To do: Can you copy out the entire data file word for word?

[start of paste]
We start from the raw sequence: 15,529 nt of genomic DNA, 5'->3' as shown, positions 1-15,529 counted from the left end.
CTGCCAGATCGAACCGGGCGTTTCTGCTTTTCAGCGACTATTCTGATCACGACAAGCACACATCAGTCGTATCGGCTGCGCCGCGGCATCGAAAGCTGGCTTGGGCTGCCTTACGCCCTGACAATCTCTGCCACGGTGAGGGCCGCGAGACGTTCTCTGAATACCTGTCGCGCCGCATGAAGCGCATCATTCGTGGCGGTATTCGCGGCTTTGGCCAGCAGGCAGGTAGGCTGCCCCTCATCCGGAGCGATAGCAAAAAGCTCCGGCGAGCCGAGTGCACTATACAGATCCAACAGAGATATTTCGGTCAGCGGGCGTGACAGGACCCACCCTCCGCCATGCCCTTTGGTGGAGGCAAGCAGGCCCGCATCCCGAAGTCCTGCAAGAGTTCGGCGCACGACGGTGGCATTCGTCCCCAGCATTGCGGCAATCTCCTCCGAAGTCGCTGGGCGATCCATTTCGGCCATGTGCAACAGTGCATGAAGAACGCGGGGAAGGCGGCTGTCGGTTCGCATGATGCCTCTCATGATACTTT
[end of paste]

We start from the raw sequence: 15,529 nt of genomic DNA, 5'->3' as shown, positions 1-15,529 counted from the left end.
CTGCCAGATCGAACCGGGCGTTTCTGCTTTTCAGCGACTATTCTGATCACGACAAGCACACATCAGTCGTATCGGCTGCGCCGCGGCATCGAAAGCTGGCTTGGGCTGCCTTACGCCCTGACAATCTCTGCCACGGTGAGGGCCGCGAGACGTTCTCTGAATACCTGTCGCGCCGCATGAAGCGCATCATTCGTGGCGGTATTCGCGGCTTTGGCCAGCAGGCAGGTAGGCTGCCCCTCATCCGGAGCGATAGCAAAAAGCTCCGGCGAGCCGAGTGCACTATACAGATCCAACAGAGATATTTCGGTCAGCGGGCGTGACAGGACCCACCCTCCGCCATGCCCTTTGGTGGAGGCAAGCAGGCCCGCATCCCGAAGTCCTGCAAGAGTTCGGCGCACGACGGTGGCATTCGTCCCCAGCATTGCGGCAATCTCCTCCGAAGTCGCTGGGCGATCCATTTCGGCCATGTGCAACAGTGCATGAAGAACGCGGGGAAGGCGGCTGTCGGTTCGCATGATGCCTCTCATGATACTTT